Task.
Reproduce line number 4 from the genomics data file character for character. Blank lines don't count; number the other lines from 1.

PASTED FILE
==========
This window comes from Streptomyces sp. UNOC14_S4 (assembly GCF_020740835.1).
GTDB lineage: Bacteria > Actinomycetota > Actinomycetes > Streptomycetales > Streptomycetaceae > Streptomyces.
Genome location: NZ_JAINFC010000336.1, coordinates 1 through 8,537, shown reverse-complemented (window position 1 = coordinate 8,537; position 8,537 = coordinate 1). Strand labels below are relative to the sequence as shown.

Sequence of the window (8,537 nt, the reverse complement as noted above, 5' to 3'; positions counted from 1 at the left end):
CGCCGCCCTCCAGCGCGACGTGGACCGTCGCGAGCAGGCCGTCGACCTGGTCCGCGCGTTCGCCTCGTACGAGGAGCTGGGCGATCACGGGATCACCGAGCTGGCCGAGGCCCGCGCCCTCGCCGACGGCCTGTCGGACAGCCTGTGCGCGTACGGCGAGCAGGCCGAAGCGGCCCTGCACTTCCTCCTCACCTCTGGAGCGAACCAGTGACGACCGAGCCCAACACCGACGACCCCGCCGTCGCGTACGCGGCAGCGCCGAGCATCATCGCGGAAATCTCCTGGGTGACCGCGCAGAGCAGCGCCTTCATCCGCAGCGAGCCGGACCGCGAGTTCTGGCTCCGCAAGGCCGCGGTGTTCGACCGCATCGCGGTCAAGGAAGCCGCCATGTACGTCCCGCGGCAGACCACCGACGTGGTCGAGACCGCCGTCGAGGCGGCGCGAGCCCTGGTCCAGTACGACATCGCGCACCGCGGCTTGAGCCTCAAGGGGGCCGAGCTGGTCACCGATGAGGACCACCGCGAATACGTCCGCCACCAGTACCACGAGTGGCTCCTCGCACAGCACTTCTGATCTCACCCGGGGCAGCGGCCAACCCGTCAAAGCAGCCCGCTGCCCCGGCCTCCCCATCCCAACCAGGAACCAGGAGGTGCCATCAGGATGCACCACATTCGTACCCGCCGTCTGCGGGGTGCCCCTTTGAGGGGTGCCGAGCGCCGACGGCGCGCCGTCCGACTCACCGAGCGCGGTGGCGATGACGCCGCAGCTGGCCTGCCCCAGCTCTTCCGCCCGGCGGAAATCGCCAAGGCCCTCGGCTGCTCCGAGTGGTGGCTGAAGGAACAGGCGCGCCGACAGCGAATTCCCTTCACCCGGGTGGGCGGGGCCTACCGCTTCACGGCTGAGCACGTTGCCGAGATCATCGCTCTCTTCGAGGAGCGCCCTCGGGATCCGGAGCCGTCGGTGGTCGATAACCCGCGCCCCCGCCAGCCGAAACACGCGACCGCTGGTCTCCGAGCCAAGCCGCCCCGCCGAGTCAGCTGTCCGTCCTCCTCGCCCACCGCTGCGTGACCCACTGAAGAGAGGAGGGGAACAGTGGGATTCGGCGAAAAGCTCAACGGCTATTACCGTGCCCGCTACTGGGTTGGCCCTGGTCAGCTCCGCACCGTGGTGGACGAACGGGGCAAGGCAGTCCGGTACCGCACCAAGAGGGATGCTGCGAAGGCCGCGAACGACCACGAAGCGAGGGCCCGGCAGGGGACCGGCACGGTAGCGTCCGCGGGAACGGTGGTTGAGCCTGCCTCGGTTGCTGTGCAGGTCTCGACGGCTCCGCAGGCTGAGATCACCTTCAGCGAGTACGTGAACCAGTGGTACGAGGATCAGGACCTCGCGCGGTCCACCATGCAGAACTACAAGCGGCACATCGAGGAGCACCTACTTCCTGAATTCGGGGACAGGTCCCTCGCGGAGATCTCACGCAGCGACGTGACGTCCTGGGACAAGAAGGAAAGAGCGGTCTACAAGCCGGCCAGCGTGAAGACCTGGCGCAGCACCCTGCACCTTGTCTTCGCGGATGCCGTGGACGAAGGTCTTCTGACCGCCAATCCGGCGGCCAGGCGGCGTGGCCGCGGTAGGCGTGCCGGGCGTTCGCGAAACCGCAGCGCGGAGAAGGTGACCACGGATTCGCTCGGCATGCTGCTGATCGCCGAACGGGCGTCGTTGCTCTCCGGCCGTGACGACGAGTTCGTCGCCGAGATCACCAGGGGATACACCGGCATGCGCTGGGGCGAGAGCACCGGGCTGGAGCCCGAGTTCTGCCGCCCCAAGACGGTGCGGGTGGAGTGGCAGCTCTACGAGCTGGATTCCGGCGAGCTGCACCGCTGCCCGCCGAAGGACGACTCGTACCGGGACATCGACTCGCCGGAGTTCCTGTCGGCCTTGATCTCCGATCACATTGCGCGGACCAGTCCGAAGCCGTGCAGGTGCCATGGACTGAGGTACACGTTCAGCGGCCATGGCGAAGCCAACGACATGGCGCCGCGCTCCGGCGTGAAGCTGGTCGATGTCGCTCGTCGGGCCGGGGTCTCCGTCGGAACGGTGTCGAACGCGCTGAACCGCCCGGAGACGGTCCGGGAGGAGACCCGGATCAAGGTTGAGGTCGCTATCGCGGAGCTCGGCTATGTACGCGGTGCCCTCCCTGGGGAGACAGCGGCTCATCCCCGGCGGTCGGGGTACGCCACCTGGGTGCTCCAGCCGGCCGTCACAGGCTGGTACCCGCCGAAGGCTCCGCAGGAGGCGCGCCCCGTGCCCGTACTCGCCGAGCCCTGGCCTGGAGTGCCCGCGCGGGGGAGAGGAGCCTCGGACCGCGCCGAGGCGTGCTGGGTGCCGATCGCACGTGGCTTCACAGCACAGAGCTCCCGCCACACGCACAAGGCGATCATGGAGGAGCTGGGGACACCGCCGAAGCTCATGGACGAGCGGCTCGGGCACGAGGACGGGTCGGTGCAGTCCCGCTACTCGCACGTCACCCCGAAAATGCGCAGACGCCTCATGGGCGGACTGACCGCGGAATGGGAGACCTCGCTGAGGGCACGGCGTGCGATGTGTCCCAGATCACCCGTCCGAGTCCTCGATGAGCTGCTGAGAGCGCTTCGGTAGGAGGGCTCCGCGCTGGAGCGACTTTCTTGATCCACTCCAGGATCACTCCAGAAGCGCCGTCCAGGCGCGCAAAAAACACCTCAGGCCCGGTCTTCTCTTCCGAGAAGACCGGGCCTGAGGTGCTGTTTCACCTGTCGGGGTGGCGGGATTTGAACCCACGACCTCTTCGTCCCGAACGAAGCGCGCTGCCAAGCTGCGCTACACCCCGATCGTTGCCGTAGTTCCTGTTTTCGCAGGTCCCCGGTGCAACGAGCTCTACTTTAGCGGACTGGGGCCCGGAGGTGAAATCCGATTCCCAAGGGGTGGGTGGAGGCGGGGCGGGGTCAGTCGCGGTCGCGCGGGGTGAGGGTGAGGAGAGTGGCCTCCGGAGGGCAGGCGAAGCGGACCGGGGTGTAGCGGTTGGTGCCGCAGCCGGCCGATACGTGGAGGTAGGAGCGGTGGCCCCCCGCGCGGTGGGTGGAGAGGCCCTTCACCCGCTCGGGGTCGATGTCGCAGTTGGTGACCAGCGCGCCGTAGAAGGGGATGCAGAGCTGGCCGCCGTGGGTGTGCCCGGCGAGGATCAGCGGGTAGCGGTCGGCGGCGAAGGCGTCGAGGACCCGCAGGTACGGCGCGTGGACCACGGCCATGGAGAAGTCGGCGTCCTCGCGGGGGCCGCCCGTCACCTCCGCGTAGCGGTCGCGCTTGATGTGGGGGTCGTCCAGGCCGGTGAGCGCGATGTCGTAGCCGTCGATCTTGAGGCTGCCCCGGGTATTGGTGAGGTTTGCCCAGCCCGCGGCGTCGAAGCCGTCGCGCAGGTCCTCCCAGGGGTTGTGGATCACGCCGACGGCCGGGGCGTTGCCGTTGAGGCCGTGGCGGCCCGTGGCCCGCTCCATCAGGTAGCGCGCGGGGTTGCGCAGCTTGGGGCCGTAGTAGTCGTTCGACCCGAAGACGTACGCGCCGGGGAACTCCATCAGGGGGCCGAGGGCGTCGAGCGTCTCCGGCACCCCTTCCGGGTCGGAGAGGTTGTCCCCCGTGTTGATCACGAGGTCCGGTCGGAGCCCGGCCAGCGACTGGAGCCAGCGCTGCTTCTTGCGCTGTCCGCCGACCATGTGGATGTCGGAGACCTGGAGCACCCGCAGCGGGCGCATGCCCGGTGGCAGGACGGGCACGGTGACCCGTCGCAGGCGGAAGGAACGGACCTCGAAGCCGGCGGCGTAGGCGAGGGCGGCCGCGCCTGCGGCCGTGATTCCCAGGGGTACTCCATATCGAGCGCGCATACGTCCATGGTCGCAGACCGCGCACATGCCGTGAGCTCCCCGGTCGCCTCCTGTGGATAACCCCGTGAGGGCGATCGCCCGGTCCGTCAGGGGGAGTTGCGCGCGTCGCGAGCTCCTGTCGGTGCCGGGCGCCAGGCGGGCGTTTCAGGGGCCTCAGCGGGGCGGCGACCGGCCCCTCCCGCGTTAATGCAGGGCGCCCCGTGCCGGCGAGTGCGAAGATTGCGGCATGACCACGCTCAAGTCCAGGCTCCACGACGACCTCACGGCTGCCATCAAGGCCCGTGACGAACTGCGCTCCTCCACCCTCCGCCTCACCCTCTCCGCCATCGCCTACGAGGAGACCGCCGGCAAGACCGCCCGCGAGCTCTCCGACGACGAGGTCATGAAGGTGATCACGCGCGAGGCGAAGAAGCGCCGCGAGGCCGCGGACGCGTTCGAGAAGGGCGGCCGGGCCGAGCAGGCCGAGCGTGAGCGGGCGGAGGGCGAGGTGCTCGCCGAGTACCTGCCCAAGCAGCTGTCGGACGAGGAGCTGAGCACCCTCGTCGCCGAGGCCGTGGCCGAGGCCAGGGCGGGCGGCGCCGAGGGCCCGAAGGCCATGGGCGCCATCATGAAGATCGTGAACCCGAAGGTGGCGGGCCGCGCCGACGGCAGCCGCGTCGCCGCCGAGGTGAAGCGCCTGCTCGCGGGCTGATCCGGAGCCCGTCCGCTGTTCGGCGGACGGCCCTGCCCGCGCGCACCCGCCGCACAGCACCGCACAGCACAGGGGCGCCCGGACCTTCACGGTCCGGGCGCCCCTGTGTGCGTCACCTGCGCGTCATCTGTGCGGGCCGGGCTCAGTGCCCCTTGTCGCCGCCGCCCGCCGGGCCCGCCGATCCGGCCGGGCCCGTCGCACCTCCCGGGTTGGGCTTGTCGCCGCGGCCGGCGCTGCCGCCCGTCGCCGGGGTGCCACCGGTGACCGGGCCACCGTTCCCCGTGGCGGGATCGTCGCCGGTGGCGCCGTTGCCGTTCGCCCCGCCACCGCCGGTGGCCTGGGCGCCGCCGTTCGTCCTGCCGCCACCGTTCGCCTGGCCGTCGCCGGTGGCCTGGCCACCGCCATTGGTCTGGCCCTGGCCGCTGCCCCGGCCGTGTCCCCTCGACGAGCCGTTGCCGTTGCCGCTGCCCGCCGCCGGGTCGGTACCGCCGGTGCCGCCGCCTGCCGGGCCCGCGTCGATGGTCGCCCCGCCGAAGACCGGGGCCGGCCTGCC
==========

Sequence of the window (8,537 nt, the reverse complement as noted above, 5' to 3'; positions counted from 1 at the left end):